In the appeal C- 92/10 before the ECJ for the trademark “BEST BUY” (with one B), Media- Saturn claimed that the General Court (GC) erred in law and was incorrect in its interpretation of the absolute ground for refusal of registration in respect of trade marks which are devoid of any distinctive character laid down in Article 7(1)(b) of CTMR. The appeal consists of three parts.
First, the appellant claimed the GC had failed to take account the minimum of difference between the case object of another proceedings for the trademark “BEST BUY” (see T-122/01) and the present case regarding where the word element ‘BEST BUY’ is formed only after a pause for thought (could be seen as “est buy” or “best uy”) and as such, may still be capable of guaranteeing the origin of goods or services. The Court rejected this first claim as a factual assessment which cannot be reviewed under appeal.
Second, the appellant claimed the GC had failed to carry out an overall assessment of the mark, from which it could not be excluded that the sum of elements ineligible on their own for protection would result in a mark eligible for protection when viewed as a whole. The Court rejected it on the grounds that it constituted a new claim presented for the first time; the appellant had not contested before the GC the lack of consideration by the Board of appeal as regards the question whether or not a complex mark has distinctive character must depend on an assessment of the mark as a whole.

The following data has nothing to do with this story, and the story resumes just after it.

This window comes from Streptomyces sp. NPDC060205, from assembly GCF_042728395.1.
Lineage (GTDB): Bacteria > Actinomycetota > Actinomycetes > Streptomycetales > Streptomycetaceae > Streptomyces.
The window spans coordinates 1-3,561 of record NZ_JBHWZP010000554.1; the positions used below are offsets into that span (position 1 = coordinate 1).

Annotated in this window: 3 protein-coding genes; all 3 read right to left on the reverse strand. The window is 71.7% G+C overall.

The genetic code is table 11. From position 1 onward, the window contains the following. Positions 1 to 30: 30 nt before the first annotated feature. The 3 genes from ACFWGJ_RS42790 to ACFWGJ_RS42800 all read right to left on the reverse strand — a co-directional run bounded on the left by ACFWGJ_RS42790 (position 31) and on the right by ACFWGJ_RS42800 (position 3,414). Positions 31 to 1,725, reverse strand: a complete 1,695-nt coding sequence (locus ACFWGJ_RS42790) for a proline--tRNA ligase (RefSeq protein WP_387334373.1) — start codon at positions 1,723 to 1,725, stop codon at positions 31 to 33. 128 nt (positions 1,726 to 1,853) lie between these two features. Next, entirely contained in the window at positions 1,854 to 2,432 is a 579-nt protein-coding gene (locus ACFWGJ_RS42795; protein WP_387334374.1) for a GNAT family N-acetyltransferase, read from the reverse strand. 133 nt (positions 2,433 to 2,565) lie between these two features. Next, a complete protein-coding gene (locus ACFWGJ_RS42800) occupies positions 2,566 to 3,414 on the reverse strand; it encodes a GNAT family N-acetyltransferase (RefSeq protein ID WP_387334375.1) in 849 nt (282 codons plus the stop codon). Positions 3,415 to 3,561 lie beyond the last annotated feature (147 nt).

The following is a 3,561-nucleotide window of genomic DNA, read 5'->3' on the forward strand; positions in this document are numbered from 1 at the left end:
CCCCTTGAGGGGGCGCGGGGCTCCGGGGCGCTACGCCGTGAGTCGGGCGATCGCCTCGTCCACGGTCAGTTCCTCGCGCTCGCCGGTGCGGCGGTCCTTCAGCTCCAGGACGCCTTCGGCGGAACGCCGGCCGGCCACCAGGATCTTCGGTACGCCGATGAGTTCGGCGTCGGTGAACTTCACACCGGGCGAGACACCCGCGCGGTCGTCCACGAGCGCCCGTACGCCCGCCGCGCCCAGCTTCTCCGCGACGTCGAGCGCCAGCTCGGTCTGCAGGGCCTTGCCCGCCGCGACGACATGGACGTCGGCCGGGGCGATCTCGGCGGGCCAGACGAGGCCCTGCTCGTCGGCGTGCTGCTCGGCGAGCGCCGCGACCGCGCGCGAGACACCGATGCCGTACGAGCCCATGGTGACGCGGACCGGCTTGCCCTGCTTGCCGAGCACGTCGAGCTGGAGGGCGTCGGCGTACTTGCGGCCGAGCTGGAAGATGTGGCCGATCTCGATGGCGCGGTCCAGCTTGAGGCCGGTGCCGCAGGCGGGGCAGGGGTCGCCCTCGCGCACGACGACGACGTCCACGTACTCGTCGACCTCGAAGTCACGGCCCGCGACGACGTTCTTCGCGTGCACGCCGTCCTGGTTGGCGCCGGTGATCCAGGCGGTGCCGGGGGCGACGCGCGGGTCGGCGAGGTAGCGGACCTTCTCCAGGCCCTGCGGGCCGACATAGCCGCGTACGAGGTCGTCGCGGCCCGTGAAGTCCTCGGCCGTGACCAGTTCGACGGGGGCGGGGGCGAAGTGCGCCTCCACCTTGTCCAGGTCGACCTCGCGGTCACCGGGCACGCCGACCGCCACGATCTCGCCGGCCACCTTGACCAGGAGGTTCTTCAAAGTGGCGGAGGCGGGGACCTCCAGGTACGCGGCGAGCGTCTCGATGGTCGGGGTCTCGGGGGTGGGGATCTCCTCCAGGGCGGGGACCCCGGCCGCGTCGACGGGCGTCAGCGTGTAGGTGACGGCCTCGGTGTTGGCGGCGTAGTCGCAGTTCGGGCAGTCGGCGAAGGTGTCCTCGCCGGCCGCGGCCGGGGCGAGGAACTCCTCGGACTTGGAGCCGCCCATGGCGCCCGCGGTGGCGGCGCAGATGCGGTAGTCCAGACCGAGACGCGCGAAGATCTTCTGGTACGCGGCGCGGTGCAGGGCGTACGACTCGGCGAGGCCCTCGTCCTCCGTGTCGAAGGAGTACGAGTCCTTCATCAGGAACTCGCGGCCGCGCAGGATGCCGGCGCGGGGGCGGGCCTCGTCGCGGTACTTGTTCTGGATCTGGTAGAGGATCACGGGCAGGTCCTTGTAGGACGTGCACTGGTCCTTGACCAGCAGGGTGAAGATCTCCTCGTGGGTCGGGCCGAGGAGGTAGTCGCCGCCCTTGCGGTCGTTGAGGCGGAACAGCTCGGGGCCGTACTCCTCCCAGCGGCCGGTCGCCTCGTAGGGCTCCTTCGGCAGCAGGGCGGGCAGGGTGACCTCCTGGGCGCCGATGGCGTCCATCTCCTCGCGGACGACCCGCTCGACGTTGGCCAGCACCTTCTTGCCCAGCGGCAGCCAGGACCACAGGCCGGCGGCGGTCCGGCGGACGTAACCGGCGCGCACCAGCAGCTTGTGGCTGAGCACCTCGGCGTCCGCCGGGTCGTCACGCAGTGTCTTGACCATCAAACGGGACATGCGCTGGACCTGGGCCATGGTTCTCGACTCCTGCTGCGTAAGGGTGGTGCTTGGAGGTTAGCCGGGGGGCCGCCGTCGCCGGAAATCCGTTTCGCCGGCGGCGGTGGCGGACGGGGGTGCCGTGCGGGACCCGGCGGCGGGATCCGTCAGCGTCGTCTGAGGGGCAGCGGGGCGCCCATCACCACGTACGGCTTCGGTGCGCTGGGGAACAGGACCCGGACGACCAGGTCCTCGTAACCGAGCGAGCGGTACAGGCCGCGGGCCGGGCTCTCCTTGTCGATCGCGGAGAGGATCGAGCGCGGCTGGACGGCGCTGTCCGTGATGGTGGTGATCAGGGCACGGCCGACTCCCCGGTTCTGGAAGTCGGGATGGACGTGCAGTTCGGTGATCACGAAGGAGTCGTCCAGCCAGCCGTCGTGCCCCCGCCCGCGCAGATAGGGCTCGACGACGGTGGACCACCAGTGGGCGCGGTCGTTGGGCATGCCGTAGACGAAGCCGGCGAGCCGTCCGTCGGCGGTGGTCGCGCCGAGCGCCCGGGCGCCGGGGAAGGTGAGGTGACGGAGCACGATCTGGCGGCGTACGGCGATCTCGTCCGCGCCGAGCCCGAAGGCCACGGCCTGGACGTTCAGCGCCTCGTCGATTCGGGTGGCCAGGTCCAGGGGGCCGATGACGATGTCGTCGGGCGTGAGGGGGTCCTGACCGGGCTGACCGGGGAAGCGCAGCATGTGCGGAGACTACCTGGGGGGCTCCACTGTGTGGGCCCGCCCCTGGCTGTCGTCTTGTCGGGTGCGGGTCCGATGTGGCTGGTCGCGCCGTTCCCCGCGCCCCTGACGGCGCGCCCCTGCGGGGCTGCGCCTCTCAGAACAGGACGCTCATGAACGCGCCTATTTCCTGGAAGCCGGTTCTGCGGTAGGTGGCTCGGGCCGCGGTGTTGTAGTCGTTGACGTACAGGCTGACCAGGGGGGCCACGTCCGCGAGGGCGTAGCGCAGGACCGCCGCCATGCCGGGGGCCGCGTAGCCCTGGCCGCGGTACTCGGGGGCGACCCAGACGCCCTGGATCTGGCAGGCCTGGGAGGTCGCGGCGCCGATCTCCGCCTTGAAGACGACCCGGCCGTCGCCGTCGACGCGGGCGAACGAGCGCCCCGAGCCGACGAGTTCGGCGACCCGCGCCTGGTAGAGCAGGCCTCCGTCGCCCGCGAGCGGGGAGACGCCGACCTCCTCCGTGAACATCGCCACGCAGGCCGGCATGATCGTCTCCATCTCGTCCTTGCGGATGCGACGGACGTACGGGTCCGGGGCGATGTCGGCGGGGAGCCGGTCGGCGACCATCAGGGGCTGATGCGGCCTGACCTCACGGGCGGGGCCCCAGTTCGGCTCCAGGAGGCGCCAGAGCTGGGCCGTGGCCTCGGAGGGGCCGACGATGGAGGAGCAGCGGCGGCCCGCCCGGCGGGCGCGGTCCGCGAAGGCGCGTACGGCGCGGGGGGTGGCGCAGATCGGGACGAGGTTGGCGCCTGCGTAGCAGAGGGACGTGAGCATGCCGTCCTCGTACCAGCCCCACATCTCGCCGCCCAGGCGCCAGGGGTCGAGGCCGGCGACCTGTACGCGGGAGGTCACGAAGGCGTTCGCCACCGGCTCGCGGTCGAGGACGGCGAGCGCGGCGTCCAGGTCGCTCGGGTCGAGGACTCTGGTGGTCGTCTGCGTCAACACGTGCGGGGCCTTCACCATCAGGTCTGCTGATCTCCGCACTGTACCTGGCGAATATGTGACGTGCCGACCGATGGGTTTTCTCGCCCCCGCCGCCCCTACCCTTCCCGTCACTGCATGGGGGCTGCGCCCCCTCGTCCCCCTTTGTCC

Third, the appellant claimed the GC had used an excessively strict criterion in its assessment of distinctiveness when holding that it was sufficient that the mark be perceived ‘principally’ as an advertising slogan in order for the refusal of registration laid down in Article 7(1)(b) to apply.
The Court rejected the claim and held that the conclusion reached by the GC, through a factual assessment which cannot be reviewed under appeal, that the sign would lack distinctiveness because it will not be perceived at all as an indication of commercial origin is not incompatible with the precedents of the Court holding that such a mark can be perceived by the relevant public both as an advertising slogan and as an indication of commercial origin. Furthermore, the GC having sufficiently rejected the importance of the graphical aspects (par. 27 to 29), did not have to provide further reasons as of why the relevant consumer would perceive exclusively the sign as a promotional message (good price/quality value), this assessment being the result of the conclusions of the precedent BEST BUY judgment also applicable to the facts in question.